Looking over the capital of Armenia, the Soviet-era blocks spread out before you, grey concrete and pink tufa, in between magnificent palaces of the dictatorship of the proletariat lost in the haze. On clear days, which seem to be rare, the majestic Ararat rises behind them. The image seems so unreal, as if someone had rolled out a huge photo wallpaper back there.
In the squares, every square meter is used by exquisite cafés, beckoning after a visit to the art museums.
At the Genocide Memorial I learn in detail how the Turks wanted to solve the “Armenian question” in World War I by killing 1.5 million people. At that time, Armenians fought on the Russian side because they hoped for independence from the Ottoman Empire. As a result, Armenians were driven en masse into the Syrian desert, where they were attacked if they had not already died of thirst. Others were drowned or shot, often by special units made up of criminals released for the purpose. Germany, which was allied with Turkey, said that this was an internal matter of the Ottoman Empire.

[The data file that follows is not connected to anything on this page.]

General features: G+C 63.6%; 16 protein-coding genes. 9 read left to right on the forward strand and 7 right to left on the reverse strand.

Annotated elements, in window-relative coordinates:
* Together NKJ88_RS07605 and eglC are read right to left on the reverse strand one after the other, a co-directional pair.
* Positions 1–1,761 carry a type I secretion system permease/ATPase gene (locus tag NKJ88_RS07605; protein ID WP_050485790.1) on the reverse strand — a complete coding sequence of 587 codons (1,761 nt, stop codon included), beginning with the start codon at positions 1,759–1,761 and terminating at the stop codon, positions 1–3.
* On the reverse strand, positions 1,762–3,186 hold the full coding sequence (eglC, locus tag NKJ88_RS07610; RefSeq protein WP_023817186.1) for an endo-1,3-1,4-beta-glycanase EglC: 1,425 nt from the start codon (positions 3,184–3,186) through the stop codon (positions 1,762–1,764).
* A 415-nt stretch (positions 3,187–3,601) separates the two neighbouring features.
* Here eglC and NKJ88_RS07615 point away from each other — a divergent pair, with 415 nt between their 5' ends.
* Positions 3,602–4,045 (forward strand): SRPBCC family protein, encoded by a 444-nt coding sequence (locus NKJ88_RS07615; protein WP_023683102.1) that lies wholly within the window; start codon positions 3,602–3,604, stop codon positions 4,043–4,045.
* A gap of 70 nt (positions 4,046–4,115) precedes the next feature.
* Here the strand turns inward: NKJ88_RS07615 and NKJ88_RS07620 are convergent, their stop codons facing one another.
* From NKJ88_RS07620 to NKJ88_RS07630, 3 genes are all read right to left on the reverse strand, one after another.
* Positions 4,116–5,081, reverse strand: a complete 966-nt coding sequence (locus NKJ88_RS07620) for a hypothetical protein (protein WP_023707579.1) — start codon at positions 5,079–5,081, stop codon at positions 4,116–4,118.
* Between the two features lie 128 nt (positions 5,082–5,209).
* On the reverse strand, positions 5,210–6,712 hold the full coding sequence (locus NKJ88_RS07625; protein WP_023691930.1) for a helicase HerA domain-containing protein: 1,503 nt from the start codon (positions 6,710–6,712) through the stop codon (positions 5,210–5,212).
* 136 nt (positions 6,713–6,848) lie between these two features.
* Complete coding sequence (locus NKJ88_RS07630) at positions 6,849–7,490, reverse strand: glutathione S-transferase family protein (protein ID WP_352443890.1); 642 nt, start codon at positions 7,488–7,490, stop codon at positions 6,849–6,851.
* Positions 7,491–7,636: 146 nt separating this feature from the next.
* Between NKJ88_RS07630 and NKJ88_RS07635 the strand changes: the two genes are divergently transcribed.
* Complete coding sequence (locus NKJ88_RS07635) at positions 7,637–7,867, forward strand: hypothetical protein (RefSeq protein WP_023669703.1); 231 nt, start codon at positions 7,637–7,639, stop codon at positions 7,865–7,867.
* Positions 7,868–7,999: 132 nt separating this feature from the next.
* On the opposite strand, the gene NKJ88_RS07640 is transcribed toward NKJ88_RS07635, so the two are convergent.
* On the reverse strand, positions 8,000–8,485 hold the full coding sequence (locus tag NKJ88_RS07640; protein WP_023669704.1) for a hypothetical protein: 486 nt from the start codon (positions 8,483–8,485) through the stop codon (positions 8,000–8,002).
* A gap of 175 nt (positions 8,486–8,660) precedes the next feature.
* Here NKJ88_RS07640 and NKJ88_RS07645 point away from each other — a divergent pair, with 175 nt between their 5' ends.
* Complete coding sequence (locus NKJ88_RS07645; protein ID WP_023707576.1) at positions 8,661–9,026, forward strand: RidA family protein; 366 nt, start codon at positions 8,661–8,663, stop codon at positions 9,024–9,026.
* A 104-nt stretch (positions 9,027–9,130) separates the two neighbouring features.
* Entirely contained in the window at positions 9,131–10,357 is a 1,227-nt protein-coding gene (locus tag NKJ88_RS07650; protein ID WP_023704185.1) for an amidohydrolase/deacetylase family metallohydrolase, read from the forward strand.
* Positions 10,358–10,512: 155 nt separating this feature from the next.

From Yerevan, it is not far to the Hellenistic temple in Garni, which towers spectacularly above a gorge with tall basalt columns. It is a reminder that after the collapse of the Hellenistic empires (and before the rise of Rome), Armenia reached its greatest expansion: as far as Syria. A little way up the gorge from the temple is a particularly beautiful monastery, Geghard. There are several more monasteries in the area, on the edge of gorges, on a hill in front of Ararat (as far as it can be guessed in the haze), etc. I also visit the beautiful cathedral of Echmiatsin, which is the seat of the Armenian Patriarch.